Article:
From Paris to the Piedmont
French-born Sonia Murphy feels at home as the first female assistant dean for CALS Advancement.
Written by Lea Hart
When she joined North Carolina State University’s College of Agriculture and Life Sciences in 2006, Sonia Murphy stepped into a different world from the one in which she’d grown up.
Born and raised in Paris, France, Murphy attended Wake Forest University on a full women’s golf scholarship. She went on to play golf professionally but decided against pursuing it long-term due to an ankle injury.
She worked briefly in financial services before moving into advancement. An opening for a director of gift planning brought her to CALS.
“Paris was about as far from the fields and anything agriculture-related that you can think of,” she said.
More than 16 years later, CALS feels like home and presents her with exciting opportunities at every turn.
Today she is assistant dean for CALS Advancement and president of the North Carolina Agricultural Foundation. She previously held development roles for NC State Extension, the Department of Horticultural Science and the JC Raulston Arboretum.
Murphy is the first female assistant dean for CALS Advancement, and she doesn’t take that lightly.
“It’s an honor and responsibility,” Murphy said. “It’s an opportunity to speak up – there have been other women around the table, of course, and we can provide an additional perspective to the dean’s table.”
Her duties include leading CALS Advancement as the external facing piece of the college.
“Our role in advancement is to bring the college’s circle of friends, industry partners and alumni closer together, so we can work as one community to advance agriculture and life sciences,” she said. “We foster this keen relationship where we serve the community through our work, and the community supports us through their advocacy, their volunteering and their financial support.”
Murphy loves connecting with people in her role, saying each person’s story is unique.
Before joining CALS, she was associate director of planned giving for The Salvation Army in Raleigh. There, too, she found the personal stories inspiring.
“So many who were donors had been helped earlier in their lives,” she said. “It was inspiring to hear the challenges that people had overcome.”
In her current role, Murphy works to connect people to extraordinary stories within CALS.
“CALS’ variety of programs is something I haven’t experienced anywhere else,” she said. “Our diverse program areas are our strength.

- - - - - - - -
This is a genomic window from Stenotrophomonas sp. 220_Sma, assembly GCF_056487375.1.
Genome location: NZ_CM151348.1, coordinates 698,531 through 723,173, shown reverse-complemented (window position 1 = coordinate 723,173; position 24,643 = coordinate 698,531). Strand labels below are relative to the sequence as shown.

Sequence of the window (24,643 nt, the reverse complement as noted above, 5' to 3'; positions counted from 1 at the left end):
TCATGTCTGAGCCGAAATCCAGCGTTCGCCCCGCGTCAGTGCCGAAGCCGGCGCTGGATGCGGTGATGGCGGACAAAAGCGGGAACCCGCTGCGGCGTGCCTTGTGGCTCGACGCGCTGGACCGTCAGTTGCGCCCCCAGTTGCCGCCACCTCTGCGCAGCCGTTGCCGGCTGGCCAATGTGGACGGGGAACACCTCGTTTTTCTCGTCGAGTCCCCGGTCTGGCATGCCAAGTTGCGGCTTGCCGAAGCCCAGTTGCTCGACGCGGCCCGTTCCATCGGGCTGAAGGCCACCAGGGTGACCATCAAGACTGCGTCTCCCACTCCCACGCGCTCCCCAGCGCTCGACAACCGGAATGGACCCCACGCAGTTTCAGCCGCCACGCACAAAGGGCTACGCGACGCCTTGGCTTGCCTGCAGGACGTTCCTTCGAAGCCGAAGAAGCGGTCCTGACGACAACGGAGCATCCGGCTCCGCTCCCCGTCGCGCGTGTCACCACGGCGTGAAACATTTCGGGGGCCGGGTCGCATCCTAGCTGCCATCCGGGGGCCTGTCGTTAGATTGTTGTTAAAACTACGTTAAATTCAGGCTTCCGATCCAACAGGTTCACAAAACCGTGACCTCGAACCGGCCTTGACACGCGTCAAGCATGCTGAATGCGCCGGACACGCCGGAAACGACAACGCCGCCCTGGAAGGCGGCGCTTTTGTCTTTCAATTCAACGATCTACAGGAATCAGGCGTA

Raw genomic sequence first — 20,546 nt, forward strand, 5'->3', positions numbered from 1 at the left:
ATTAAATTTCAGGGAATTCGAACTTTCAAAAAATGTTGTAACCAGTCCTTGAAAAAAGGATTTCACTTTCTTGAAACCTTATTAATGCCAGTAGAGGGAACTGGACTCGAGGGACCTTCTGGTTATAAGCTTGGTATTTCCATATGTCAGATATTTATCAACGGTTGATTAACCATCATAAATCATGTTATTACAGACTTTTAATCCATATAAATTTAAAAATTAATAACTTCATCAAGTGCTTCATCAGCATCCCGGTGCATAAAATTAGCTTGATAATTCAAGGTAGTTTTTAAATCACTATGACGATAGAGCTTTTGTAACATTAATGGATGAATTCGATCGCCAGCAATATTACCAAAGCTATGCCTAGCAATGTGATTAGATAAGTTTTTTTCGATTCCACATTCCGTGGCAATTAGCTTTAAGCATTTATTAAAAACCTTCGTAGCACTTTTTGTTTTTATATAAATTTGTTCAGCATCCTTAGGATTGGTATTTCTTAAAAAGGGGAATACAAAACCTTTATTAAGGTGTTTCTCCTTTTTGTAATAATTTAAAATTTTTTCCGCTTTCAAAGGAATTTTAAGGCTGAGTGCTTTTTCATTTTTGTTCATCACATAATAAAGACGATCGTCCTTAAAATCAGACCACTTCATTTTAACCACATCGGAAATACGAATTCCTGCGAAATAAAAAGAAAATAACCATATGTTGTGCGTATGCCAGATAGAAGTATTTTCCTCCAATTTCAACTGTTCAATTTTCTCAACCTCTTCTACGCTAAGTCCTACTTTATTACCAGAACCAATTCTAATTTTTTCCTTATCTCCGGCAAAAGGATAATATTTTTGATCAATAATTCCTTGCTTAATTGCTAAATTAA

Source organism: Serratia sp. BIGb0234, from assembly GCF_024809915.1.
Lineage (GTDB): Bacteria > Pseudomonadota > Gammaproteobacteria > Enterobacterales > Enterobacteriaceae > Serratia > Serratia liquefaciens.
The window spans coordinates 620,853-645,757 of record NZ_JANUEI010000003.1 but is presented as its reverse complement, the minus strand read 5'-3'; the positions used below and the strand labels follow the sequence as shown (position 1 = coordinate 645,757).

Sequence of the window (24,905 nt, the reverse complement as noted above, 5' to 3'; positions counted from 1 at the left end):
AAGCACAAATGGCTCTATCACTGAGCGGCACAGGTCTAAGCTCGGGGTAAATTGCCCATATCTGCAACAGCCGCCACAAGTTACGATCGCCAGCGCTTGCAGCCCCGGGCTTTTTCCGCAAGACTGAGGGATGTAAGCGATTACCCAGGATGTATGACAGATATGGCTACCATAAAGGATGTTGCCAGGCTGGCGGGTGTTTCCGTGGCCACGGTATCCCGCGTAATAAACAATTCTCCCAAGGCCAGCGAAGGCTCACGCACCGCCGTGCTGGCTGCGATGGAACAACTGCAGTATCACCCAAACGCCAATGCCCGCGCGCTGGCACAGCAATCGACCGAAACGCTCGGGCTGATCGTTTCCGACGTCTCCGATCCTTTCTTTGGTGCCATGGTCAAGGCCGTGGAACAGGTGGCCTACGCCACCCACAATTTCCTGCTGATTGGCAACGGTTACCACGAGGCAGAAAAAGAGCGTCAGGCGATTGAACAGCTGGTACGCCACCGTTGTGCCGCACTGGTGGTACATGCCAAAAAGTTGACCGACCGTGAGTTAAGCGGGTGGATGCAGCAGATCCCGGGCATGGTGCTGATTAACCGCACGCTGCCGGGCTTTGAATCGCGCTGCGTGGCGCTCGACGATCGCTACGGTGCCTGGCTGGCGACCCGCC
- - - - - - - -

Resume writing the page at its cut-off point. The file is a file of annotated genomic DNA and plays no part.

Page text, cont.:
“We work in ornamental plants, nutrition programs, animals; and we also look at economics surrounding the agricultural and life science worlds – to name a few.”
“Our lives are constantly impacted by the college’s work.”
The job comes with challenges, of course. Funding needs are greater than ever, and Murphy’s team must be strategic about meeting their goals. Raising money to support bee research looks different from finding donors for a new building, for example.
Yet, she argues, the nature of what takes place within CALS lends itself to asking alumni and friends for support.
“Our lives are constantly impacted by the college’s work,” Murphy said. “Most people know about bees; most people eat sweet potatoes and animal protein.
“It’s very energizing to talk about such tangible things.”
She always looks toward the future for CALS. It’s important the college and university remain relevant as colleges and universities compete for students, faculty and funds, she said.
“We want CALS to be a place where alumni, donors and stakeholders can look and say, NC State is where you want to be – it’s where the experts are,” she said.
Part of that, in Murphy’s mind, is placing the role of technology in agriculture on the front burner.
“I am in awe of the depth of technology we use in both agriculture and life sciences,” she said. “While we have shared many stories, there is so much more to learn about what we do here in CALS.
“Anytime we demonstrate the latest technology at donor events, our guests are inspired; they can picture what happens in the fields – the drones, the sensors on the plants, artificial intelligence, etc.”
Murphy is equally focused on the nearly 30 staff members on the advancement team she leads, building a culture of collaboration and professional growth.
“I’m energized by my team everyday,” she said. “They are all in, are passionate about the college’s work, and they love talking about it.”
Outside of work, she’s a single mom to a middle and high schooler. Like so many working moms, when asked what she does in her spare time, Murphy wonders, what spare time?
She loves the balance, however, between her kids and her work. Even though, as most moms know, much of that time is spent shuttling them to work, volunteer and sports activities. “I’m everywhere,” she says with a laugh.
As the girl from Paris reflects on where her life has gone, she said she’s still sometimes amazed.
“That a community like CALS, that’s through and through agriculture and life sciences, has embraced a girl from Paris – means the world to me,” Murphy said.